According to the Brookings Institute the atomic bomb cost 20 billion in 1996 dollars so roughly 40 billion in BidenBucks. So the “infrastructure” bill funds the equivalent of 25 atomic bomb like programs.
It is also important to note that the spending on the Bomb wasn’t all simply allocated but was spent based on progress.
Below is a quote from the Mitchell Republic (Mitchell SD newspaper). This is just one example of the lack of need for government spending when the private sector is already investing. Or maybe the pigs were already lining up in anticipation of the slop that was about to be shoveled.
The 2,000-mile, $3.7 billion Summit Carbon Solutions pipeline would cross 469 miles in South Dakota , carrying 12 million tons of CO2 northward each year from 32 ethanol plants in five states to a site in central North Dakota, where the CO2 would be buried and permanently stored more than a mile underground.
Why is the private sector “investing” $Billions on a scheme to take CO2 and bury it in the ground? The revenues from burying the CO2 deep underground are obviously $0 – except for government mandates & subsidies. Or, as we say in this part of the world, government spending.
All this shows is the extent of government-induced distortions in what are nominally “private sector investments”.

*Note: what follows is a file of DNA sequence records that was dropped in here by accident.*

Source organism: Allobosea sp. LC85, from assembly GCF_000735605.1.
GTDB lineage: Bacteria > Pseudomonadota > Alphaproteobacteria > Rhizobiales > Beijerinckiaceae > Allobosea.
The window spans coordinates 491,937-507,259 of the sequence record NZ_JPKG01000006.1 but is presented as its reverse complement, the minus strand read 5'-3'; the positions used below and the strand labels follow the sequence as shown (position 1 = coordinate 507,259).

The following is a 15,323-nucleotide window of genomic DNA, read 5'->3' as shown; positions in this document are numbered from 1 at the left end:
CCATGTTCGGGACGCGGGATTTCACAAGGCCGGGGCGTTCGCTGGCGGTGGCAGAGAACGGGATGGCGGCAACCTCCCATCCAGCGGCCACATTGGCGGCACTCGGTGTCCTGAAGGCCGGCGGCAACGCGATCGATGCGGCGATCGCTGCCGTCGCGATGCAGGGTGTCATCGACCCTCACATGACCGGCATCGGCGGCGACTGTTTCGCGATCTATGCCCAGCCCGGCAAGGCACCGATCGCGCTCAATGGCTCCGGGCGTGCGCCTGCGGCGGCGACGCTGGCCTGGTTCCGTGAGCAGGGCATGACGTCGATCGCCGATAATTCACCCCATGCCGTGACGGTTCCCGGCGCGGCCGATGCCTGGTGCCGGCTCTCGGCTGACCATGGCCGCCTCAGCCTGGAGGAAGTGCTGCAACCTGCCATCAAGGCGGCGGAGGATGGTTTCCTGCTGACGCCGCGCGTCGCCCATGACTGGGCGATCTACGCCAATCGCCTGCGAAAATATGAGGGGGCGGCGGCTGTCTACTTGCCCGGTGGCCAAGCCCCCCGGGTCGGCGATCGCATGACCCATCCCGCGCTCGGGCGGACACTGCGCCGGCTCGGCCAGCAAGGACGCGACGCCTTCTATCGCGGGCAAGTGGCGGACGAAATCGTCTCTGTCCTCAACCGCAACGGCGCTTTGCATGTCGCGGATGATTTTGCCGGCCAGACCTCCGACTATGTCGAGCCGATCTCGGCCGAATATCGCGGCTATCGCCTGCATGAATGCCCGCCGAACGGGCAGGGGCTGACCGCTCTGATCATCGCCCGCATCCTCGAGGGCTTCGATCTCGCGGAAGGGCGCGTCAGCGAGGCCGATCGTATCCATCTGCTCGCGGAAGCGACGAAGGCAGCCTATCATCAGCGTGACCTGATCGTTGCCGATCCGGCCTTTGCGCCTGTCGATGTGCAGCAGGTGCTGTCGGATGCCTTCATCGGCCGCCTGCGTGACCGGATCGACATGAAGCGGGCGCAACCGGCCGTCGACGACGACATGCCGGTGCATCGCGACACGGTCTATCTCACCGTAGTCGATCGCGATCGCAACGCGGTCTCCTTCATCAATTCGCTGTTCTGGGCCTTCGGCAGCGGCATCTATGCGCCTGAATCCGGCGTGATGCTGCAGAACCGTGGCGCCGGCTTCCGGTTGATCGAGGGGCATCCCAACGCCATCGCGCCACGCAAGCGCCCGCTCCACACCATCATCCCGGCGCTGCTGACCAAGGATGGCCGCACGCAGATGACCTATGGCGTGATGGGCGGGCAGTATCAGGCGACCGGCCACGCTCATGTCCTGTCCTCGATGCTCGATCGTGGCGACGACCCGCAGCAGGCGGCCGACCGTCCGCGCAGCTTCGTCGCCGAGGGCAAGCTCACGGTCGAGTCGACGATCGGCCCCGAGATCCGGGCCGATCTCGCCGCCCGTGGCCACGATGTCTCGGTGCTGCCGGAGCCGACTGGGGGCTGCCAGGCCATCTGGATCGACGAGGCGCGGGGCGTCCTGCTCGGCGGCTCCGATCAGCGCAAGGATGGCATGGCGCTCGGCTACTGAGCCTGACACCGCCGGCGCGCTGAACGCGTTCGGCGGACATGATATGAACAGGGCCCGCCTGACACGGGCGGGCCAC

I coined the term “technosocialism” during the promotion of the Launch Services Purchase Act of 1990 to describe the horror of government technology development’s multi-dimensional destruction of technological progress – not just in launch services of course, but also in, for example, fusion energy.
I then discovered an even more insidious form of socialism that cripples technology winners from finding private financing – something I began calling “capital welfare” in the paper I wrote shortly after the LSPA of 1990, which results from taxing income rather than taxing net assets. That’s when I started getting really pissed off at neolibertarians for burying the ideas of paleolibertarians like Lysander Spooner beneath a dung-heap of rhetorical excellence.
Commies and neolibertarians are in a deadly – self-sustaining – embrace that is crushing humanity.
Well, one can also use C in other ways.
"The material is then soaked in a standard electrolyte material, such as potassium chloride, a kind of salt, which provides the charged particles that accumulate on the carbon structures. "
Hmmm! Most concrete is poured around iron rebar to give the material some tensile strength. Civil Engineering types have long been concerned about what might happen as that rebar corrodes – for example, if it were exposed to salt solutions. It might be a little bit hopeful to have their super-capacitor do double duty as a foundation as well as being a battery.
But your bigger point is of course correct. Certainly, carbon dioxide and elemental carbon are valuable substances. The easiest commercial use of CO2 is in greenhouses, where the life-giving CO2 enhances plant growth and earns a return by helping to feed humans. All the more reason for condemning the wastefulness of spending large amounts of money/resources to bury the CO2 uselessly instead of using that CO2 productively.